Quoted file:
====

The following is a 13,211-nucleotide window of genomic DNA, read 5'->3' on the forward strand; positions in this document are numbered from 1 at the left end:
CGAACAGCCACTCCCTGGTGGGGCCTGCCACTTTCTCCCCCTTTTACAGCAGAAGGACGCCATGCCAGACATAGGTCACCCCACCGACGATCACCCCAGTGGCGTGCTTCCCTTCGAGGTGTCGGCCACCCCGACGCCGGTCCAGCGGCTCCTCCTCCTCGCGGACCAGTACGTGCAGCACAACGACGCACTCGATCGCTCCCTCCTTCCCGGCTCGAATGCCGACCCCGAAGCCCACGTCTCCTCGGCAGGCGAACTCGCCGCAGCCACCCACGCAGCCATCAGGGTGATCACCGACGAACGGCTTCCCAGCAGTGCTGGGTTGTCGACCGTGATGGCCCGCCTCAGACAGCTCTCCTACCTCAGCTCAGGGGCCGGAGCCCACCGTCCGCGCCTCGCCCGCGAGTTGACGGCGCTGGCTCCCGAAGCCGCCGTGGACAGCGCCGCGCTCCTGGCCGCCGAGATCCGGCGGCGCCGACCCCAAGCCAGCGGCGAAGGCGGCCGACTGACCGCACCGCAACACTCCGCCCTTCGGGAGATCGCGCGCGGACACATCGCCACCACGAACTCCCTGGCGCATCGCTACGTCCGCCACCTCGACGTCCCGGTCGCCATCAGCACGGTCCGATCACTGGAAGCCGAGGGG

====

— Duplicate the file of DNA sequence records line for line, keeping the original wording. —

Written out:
The following is a 13,211-nucleotide window of genomic DNA, read 5'->3' on the forward strand; positions in this document are numbered from 1 at the left end:
CGAACAGCCACTCCCTGGTGGGGCCTGCCACTTTCTCCCCCTTTTACAGCAGAAGGACGCCATGCCAGACATAGGTCACCCCACCGACGATCACCCCAGTGGCGTGCTTCCCTTCGAGGTGTCGGCCACCCCGACGCCGGTCCAGCGGCTCCTCCTCCTCGCGGACCAGTACGTGCAGCACAACGACGCACTCGATCGCTCCCTCCTTCCCGGCTCGAATGCCGACCCCGAAGCCCACGTCTCCTCGGCAGGCGAACTCGCCGCAGCCACCCACGCAGCCATCAGGGTGATCACCGACGAACGGCTTCCCAGCAGTGCTGGGTTGTCGACCGTGATGGCCCGCCTCAGACAGCTCTCCTACCTCAGCTCAGGGGCCGGAGCCCACCGTCCGCGCCTCGCCCGCGAGTTGACGGCGCTGGCTCCCGAAGCCGCCGTGGACAGCGCCGCGCTCCTGGCCGCCGAGATCCGGCGGCGCCGACCCCAAGCCAGCGGCGAAGGCGGCCGACTGACCGCACCGCAACACTCCGCCCTTCGGGAGATCGCGCGCGGACACATCGCCACCACGAACTCCCTGGCGCATCGCTACGTCCGCCACCTCGACGTCCCGGTCGCCATCAGCACGGTCCGATCACTGGAAGCCGAGGGG